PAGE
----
TUESDAY, SEPTEMBER 27, 2016

Governments failing to use evidence-based strategies for vaccine acceptance

The greatest threat to the acceptance of childhood vaccines may be the failure of governments to use evidence-based strategies to avoid threats to the science communication environment, according to a recent article in Science.

In the article, Dan Kahan, a professor of law and psychology at Yale Law School, uses the controversy over the introduction of the human papillomavirus vaccine to show how inattention to the insights from the empirical study of science communication puts decision-relevant science at risk. Kahan said that by using the findings of experimental studies that link controversy to cultural cognition, scientists could have avoided the conditions that triggered political opposition to proposed legislation of the HPV vaccine.

"It was likely inevitable that people of opposing cultural orientations would react divergently to a high-profile campaign to enact legislation mandating vaccination of 11- to 12- year-old girls for a sexually transmitted disease," Kahan said. "Yet there was nothing inevitable about the HPV vaccine being publicly introduced in a manner so likely to generate cultural conflict."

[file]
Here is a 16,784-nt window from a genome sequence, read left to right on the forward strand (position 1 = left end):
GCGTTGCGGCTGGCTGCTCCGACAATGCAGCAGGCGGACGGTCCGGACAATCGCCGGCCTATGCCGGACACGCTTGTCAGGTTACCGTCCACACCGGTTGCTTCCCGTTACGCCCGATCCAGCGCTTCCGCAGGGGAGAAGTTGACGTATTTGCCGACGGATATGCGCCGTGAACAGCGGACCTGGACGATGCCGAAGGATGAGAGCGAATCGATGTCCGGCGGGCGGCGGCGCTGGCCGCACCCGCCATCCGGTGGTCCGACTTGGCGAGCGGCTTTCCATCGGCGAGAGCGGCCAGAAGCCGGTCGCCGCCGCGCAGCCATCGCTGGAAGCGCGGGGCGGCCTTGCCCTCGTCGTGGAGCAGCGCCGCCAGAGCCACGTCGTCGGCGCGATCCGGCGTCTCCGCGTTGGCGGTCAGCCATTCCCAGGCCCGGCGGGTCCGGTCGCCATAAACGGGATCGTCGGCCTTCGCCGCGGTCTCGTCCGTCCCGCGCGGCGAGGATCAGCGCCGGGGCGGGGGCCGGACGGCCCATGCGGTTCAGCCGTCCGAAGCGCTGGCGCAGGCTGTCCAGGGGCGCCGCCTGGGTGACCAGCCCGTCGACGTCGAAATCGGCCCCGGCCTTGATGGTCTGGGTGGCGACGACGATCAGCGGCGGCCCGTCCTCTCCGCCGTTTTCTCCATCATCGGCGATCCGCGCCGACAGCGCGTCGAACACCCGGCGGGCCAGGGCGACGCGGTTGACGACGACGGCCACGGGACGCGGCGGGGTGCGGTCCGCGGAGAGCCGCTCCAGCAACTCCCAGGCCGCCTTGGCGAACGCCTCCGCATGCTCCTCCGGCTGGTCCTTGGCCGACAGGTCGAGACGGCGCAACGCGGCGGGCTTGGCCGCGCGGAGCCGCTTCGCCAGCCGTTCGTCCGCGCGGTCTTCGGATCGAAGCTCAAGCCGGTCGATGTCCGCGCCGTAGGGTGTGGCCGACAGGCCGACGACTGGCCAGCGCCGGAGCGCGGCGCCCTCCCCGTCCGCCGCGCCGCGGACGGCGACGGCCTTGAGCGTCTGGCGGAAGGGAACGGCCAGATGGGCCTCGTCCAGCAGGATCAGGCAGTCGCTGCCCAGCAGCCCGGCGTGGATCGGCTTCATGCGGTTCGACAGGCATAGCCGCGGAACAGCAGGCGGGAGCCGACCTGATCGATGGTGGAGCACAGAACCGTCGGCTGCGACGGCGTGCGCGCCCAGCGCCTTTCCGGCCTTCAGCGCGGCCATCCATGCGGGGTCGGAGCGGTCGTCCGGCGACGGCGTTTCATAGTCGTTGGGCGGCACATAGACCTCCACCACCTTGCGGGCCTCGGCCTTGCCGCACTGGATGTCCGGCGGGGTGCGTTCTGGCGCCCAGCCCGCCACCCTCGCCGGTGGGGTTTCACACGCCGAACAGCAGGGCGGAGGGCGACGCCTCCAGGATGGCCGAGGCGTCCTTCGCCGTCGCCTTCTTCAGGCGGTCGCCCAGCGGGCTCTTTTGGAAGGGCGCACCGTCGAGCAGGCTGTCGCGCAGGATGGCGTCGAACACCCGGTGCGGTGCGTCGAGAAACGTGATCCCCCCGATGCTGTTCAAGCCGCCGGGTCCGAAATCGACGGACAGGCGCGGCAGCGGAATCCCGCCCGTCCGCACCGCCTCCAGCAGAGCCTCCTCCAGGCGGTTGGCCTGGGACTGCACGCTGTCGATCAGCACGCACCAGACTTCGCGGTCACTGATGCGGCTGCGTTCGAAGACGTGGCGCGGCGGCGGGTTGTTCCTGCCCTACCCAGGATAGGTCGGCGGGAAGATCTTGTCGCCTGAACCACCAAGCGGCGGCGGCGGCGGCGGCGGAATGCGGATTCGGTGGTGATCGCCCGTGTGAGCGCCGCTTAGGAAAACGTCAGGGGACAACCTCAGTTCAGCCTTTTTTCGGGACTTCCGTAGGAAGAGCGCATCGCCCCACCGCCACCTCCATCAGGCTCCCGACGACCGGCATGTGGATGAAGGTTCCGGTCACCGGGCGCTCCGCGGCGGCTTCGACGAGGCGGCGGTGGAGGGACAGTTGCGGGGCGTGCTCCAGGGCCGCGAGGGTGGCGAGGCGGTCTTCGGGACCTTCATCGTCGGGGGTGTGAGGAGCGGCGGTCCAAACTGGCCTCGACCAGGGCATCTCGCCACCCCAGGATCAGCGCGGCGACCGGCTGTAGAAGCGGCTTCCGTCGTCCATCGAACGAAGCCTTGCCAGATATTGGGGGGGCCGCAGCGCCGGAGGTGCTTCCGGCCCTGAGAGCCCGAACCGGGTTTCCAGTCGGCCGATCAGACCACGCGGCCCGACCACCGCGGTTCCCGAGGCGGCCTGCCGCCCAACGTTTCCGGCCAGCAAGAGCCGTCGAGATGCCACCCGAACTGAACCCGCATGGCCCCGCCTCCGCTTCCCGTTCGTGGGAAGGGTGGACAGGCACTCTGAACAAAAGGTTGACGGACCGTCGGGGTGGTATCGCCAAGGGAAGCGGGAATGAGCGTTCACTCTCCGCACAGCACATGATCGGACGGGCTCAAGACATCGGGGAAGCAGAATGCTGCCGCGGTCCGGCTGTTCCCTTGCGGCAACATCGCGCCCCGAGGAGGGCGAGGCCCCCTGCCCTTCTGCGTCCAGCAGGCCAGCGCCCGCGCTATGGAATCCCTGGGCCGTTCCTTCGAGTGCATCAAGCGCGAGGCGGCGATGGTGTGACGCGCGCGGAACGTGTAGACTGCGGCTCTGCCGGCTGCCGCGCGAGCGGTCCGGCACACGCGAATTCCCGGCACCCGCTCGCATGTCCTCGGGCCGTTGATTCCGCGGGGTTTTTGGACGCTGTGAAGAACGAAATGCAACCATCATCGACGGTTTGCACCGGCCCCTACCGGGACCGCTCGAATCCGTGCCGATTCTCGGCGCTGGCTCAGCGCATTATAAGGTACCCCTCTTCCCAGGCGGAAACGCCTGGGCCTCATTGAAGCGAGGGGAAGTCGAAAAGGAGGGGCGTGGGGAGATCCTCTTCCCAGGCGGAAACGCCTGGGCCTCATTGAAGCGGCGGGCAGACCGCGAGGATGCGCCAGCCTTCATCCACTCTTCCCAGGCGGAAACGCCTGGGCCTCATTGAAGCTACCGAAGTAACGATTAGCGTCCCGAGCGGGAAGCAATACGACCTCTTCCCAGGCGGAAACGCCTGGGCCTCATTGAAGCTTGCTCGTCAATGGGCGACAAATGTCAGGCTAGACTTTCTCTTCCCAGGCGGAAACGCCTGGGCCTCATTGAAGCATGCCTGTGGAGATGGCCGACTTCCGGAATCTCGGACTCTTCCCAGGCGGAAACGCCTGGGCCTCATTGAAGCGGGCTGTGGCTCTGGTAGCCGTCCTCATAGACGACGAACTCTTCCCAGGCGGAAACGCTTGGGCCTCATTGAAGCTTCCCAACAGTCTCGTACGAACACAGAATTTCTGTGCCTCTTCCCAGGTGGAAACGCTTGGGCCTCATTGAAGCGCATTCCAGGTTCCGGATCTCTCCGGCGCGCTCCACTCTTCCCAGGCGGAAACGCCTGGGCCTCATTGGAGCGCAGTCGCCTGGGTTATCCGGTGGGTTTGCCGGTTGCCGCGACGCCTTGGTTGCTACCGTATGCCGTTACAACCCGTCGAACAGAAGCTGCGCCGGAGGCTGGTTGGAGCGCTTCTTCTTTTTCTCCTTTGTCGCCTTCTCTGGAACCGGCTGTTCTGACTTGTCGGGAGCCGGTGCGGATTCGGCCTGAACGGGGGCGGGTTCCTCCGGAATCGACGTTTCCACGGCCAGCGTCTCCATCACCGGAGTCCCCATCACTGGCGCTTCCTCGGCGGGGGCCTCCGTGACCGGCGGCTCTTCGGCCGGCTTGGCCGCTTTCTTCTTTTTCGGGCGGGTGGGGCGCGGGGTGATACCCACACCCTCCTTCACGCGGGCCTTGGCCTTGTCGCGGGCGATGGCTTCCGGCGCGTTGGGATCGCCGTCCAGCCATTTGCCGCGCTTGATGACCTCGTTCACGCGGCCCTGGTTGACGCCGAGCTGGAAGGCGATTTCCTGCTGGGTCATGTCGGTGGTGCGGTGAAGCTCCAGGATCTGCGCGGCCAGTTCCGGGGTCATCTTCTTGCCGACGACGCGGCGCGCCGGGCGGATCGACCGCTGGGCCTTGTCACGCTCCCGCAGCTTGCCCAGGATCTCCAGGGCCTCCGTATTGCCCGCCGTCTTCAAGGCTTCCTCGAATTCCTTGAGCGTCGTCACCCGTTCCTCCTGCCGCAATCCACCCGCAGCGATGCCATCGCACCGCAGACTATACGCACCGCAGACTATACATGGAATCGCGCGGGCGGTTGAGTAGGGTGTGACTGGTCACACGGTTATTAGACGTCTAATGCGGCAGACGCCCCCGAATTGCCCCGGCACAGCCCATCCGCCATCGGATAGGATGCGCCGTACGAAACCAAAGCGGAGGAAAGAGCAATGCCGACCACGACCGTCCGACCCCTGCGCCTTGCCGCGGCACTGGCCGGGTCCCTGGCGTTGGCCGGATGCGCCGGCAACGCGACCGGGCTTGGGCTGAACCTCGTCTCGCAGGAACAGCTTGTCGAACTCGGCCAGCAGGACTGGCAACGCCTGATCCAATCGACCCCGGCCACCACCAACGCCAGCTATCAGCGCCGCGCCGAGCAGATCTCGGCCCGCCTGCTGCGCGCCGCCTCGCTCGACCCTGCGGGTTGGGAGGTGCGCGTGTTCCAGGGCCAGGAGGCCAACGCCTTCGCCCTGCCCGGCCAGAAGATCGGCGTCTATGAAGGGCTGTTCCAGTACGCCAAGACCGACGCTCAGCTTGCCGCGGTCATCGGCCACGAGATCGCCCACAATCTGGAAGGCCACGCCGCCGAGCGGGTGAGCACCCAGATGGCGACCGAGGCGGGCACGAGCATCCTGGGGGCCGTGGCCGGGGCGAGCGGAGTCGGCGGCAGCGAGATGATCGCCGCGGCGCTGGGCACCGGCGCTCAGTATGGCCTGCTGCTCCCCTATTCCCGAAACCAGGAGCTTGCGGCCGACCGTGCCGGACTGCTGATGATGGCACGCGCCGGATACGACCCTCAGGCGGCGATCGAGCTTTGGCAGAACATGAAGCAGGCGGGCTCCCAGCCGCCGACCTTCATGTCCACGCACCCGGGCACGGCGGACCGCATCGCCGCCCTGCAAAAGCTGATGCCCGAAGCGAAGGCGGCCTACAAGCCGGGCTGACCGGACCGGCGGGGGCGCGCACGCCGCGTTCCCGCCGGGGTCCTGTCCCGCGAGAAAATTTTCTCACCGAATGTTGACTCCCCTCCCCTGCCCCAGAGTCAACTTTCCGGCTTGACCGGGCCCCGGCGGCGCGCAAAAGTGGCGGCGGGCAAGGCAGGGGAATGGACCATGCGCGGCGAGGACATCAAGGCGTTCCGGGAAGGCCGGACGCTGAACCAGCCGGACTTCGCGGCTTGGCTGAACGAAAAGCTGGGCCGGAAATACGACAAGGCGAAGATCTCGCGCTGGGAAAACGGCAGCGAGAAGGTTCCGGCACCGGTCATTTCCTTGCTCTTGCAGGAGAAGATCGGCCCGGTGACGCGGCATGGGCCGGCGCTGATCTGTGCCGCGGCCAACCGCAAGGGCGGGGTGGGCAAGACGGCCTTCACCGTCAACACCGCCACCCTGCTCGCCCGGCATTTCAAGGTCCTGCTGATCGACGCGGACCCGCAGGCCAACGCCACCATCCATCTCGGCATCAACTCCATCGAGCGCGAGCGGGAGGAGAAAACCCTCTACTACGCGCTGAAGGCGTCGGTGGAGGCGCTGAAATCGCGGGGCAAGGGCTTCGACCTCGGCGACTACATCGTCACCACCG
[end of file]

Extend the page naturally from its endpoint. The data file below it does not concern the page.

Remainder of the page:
Kahan noted the absence of public controversy over the vaccination for hepatitis B virus, which is also a sexually transmitted disease that causes cancer. HPV immunization stands at just 33 percent for adolescent girls and seven percent for boys. By comparison, childhood vaccination coverage for the HBV vaccine stands at 90 percent.

When introducing the HPV vaccine, the U.S. Food and Drug Administration permitted Merck, the vaccine's manufacturer, to seek fast-track approval of a girls only version of the vaccine. As a result, most parents first learned about the HPV vaccine from news coverage of a mandatory, girls only, sexually transmitted disease shot.

"Many public health experts warned that the HPV vaccine was being introduced in a manner that risked provoking needless and disorienting controversy," Kahan said. "The problem was that there's no mechanism in the FDA or in the federal government generally for focusing attention on and collecting evidence on how the circumstances in which a medicine or other new technology will affect how citizens learn and evaluate information about it."

Kahan said that uninformed and counterproductive risk communication is the byproduct of a lack of a systemic, evidence-based alternative.